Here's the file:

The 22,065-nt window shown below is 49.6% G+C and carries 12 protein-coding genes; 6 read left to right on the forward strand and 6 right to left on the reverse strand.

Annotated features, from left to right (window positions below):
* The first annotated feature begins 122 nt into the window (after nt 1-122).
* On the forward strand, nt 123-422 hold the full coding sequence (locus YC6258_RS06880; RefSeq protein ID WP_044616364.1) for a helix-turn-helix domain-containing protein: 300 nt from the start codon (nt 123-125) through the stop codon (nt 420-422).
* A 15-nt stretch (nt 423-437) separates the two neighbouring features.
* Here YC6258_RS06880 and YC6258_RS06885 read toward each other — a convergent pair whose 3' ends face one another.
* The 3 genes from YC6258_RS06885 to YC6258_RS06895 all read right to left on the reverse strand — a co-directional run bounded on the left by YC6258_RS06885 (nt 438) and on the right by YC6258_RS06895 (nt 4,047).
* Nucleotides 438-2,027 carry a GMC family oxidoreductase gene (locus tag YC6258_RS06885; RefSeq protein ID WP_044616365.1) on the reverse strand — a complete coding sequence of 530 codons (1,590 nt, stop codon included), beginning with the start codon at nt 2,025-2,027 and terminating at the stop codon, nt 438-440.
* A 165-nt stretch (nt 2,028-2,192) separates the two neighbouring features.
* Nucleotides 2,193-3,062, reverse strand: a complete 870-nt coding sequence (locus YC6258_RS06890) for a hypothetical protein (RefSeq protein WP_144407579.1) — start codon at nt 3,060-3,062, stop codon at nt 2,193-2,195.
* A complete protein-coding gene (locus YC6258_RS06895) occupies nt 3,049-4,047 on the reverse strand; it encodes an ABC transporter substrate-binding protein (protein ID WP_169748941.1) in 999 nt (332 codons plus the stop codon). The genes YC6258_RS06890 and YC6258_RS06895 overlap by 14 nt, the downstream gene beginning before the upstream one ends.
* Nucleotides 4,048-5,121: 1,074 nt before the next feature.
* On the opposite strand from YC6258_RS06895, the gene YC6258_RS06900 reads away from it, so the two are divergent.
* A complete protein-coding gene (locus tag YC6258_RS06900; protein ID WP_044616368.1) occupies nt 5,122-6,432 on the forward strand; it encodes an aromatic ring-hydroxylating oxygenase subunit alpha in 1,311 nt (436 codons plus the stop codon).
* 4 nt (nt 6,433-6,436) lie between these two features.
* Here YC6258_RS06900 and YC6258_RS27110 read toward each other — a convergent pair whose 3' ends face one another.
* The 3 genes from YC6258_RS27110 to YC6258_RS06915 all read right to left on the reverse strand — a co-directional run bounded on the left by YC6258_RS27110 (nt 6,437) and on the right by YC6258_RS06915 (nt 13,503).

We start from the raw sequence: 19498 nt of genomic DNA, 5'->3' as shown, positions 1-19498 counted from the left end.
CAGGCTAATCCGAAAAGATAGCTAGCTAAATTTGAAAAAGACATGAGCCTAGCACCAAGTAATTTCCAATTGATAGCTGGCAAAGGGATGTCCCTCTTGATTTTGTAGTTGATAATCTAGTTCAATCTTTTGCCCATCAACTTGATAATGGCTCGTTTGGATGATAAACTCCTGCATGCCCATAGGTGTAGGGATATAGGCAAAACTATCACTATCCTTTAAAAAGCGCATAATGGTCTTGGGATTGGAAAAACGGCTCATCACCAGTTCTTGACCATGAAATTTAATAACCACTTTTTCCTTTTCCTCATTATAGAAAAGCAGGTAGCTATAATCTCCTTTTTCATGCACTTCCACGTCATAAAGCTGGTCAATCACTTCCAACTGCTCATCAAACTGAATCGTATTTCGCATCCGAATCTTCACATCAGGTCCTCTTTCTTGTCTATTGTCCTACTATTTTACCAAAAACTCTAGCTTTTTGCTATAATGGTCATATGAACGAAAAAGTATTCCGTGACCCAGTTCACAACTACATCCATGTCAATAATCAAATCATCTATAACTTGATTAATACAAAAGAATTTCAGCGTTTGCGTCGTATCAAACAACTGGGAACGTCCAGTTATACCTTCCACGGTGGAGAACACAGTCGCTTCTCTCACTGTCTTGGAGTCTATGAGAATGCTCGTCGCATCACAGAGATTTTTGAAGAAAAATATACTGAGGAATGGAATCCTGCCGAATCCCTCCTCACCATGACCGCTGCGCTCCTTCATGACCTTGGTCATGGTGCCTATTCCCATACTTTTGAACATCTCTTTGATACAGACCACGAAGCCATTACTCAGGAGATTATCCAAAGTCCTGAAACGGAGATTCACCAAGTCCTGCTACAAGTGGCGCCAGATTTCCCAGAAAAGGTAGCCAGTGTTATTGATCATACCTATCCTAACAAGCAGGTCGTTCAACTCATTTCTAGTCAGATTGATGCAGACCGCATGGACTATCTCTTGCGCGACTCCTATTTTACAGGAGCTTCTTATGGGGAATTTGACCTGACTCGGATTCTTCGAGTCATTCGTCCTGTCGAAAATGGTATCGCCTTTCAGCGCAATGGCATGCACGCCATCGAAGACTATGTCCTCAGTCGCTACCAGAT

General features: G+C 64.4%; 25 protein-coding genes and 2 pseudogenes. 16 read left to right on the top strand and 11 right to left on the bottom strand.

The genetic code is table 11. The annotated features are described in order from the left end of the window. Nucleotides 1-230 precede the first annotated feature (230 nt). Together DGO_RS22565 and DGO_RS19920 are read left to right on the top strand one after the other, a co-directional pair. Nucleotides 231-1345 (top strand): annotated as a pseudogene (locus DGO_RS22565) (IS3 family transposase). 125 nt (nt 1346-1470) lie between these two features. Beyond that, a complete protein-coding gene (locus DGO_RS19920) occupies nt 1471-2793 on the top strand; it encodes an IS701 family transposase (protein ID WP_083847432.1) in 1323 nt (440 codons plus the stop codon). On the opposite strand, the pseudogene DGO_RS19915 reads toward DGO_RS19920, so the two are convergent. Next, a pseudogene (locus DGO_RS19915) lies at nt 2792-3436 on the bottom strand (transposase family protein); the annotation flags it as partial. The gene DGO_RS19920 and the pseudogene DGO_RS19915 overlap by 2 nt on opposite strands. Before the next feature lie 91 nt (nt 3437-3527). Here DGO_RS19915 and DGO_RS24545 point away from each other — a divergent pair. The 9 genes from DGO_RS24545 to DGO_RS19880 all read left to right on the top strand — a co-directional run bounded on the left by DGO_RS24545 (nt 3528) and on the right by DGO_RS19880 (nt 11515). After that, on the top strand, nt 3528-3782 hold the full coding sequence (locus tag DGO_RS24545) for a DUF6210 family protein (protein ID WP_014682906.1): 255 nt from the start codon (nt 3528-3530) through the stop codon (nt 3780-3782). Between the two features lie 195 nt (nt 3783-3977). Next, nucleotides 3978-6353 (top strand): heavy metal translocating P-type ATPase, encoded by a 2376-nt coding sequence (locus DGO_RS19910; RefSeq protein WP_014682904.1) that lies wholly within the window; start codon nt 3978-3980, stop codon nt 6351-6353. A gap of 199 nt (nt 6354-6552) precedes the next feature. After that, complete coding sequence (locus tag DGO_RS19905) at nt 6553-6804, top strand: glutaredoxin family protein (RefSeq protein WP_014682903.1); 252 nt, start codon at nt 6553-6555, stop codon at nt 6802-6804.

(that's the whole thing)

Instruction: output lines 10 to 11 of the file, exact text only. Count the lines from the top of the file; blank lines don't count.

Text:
* Nucleotides 2,193-3,062, reverse strand: a complete 870-nt coding sequence (locus YC6258_RS06890) for a hypothetical protein (RefSeq protein WP_144407579.1) — start codon at nt 3,060-3,062, stop codon at nt 2,193-2,195.
* A complete protein-coding gene (locus YC6258_RS06895) occupies nt 3,049-4,047 on the reverse strand; it encodes an ABC transporter substrate-binding protein (protein ID WP_169748941.1) in 999 nt (332 codons plus the stop codon). The genes YC6258_RS06890 and YC6258_RS06895 overlap by 14 nt, the downstream gene beginning before the upstream one ends.